It is my great pleasure to be back at the Monetary Authority of Singapore. When I was last here, in November 2009, the global economy was tentatively emerging from the Great Recession. Today, growth is recovering across the world. The IMF’s latest forecast, released just last week, is for global growth of 4½ percent this year. This is higher than the average over the last decade, and an upgrade from our October WEO forecast.
But while the recovery is underway, it is not the recovery we wanted. It is a recovery beset by tensions and strains—which could even sow the seeds of the next crisis. I see two dangerous imbalances:
First, the recovery is unbalanced across countries. While growth remains below potential in the advanced economies, emerging and developing economies are growing much faster—and some may soon be overheating.
Second, the recovery is unbalanced within countries. Global unemployment remains at record highs, with widening income inequality adding to social strains.
In my view, we will only get the recovery right if we take a holistic approach to managing the economy—one that focuses not only on standard macroeconomic and financial policies, but also on job creation and social protection. Because without jobs and income security, there can be no rebound in domestic demand—and ultimately, no sustainable recovery.
The two-speed recovery
Let me begin with how the recovery is proceeding at the global level.
In the advanced economies, we are expecting subdued growth of 2½ percent in 2011, with high unemployment and household debt weighing on demand. In the emerging and developing economies, we are forecasting much faster growth of 6½ percent—with Asia (excluding Japan) expected to grow by 8½ percent.
Looking more closely, we see a worrying development: the pre-crisis pattern of global imbalances is re-emerging. Growth in economies with large external deficits, like the U.S., is still being driven by domestic demand. And growth in economies with large external surpluses, like China and Germany, is still being powered by exports. As the IMF warned in the years leading up to the crisis—and as the G-20 has emphasized—these global imbalances put the sustainability of the recovery at risk.
The “global growth gap” is also straining the recovery in other ways. Energy prices are rising swiftly, reflecting rapid growth in the emerging economies. Food prices are rising too—though here supply shocks are the main reason—with potentially devastating consequences for low-income countries. Together, these prices increase are beginning to feed into headline inflation. Large and volatile capital flows to emerging economies is another challenging development. They are complicating macroeconomic management and in some cases raising concerns about financial stability.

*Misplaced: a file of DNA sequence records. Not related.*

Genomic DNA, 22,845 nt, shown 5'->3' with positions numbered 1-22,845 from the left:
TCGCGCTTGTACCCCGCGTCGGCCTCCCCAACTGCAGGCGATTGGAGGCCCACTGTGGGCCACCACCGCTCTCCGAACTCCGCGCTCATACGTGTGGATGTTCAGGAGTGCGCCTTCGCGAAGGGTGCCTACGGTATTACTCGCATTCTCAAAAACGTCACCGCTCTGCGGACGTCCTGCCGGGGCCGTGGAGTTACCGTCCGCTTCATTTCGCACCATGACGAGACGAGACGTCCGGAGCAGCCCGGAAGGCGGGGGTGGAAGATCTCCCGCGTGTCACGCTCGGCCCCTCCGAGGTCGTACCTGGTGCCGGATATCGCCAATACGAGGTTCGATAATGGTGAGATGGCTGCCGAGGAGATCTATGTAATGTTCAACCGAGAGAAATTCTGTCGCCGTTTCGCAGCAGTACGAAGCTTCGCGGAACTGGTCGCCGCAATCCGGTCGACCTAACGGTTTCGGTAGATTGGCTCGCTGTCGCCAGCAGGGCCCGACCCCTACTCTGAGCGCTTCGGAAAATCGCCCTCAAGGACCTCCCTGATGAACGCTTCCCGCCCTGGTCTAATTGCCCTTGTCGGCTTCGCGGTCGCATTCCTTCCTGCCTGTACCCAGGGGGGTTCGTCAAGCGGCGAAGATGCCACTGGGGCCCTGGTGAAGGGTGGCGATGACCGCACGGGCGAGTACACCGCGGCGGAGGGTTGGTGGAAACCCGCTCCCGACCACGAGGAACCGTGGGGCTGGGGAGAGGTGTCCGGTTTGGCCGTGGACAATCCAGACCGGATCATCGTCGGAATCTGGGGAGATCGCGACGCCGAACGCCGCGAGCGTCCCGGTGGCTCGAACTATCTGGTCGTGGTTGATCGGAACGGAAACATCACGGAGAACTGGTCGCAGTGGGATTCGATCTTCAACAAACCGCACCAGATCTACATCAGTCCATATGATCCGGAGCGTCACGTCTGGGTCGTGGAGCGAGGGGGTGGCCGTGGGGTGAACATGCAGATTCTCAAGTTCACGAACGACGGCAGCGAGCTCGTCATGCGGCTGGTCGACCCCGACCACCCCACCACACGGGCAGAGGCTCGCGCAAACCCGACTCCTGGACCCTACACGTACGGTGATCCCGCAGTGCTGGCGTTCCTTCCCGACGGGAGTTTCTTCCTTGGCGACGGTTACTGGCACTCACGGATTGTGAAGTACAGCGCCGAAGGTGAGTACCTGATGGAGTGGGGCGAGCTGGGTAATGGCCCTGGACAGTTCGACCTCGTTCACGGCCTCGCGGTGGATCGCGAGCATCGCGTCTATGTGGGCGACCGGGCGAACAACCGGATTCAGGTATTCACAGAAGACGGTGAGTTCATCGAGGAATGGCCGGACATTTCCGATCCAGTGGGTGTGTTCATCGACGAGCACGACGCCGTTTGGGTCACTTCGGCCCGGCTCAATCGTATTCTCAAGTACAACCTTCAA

How best to re-balance the recovery? The priorities are by now well-known.
In the advanced economies, the key is to promote growth and job creation. While structural reforms are essential to make these economies more competitive, these reforms are only likely to pay off over time. So what can be done to improve the short term? The most urgent task is to repair and reform financial sector, to reduce risk and pave the way for healthy credit growth.
Restoring fiscal sustainability is another top priority for the advanced economies. The average public debt to GDP ratio is set to exceed 100 percent of GDP this year—and will rise even higher in the absence of medium term adjustment. This could have worrying implications for global growth and even for financial market stability. Where the recovery is strengthening, countries should move quickly to formulate and implement credible medium-term fiscal consolidation plans. In some other countries, consolidation has to go even faster.
At the same time, monetary policy in the advanced economies should remain supportive. As long as inflation expectations are well anchored and unemployment stays high, this is the right policy from a domestic perspective. The accommodative stance in the U.S. has contributed to a welcome decline in long-term rates, while so far having only a limited effect on capital flows to emerging markets.
Turning to the emerging economies more specifically, it is impressive just how well they have weathered the crisis—especially here in Asia. This reflects the wide-ranging financial and structural reforms that many of these countries adopted in the years before the crisis. Indeed, one of the main objectives of the conference that the IMF and the Government of Korea hosted last summer was to see what lessons other countries could learn from Asia’s resilience to the crisis.
But there are also some clouds on the horizon. There are risks of overheating, and even a hard landing. This means that macroeconomic policies should be tightened in countries where output gaps have nearly closed, or have in fact already closed. In Asia, recent rate actions were the right decision—though more may be needed.
Let’s turn to one of the most recent features: the surge in capital inflows. First, macroeconomic adjustment would help offset the impact of sizeable capital inflows. Where these inflows raise financial stability concerns, macroprudential policies can also help. These might include measures to slow the rise of property prices, or tighten standards for exposure to foreign currency borrowing. In some cases, going back to capital controls may be of temporary use. But they should not be a substitute for necessary macroeconomic and macroprudential policies. Another important element is to deepen financial and capital markets. This makes it easier, and less risky, to absorb capital flows. Over the coming decades, many emerging economies—including several in Asia—face tremendous investment needs, in particular in infrastructure. Foreign investment can play a critical role in plugging the financing gap.
Now the most important question is to deal with the recurrent problem of some countries' large external surpluses. Acknowledging that it will take time to adjust and taking a longer view, it is clear for me that emerging economies with large surpluses need to diversify the drivers of growth. This is well understood in Asia, and especially in China, where policymakers are taking steps to bolster domestic demand. Exchange rate adjustment will obviously have to play an important role—which is why it should not be resisted. Holding back such adjustment in one country also makes it harder, and more costly, for other countries to let their exchange rate adjust. For this adjustment to take place, time is of the essence, but asking for time only makes sense if there is a significant and regular move in the right direction.
Unemployment and income inequality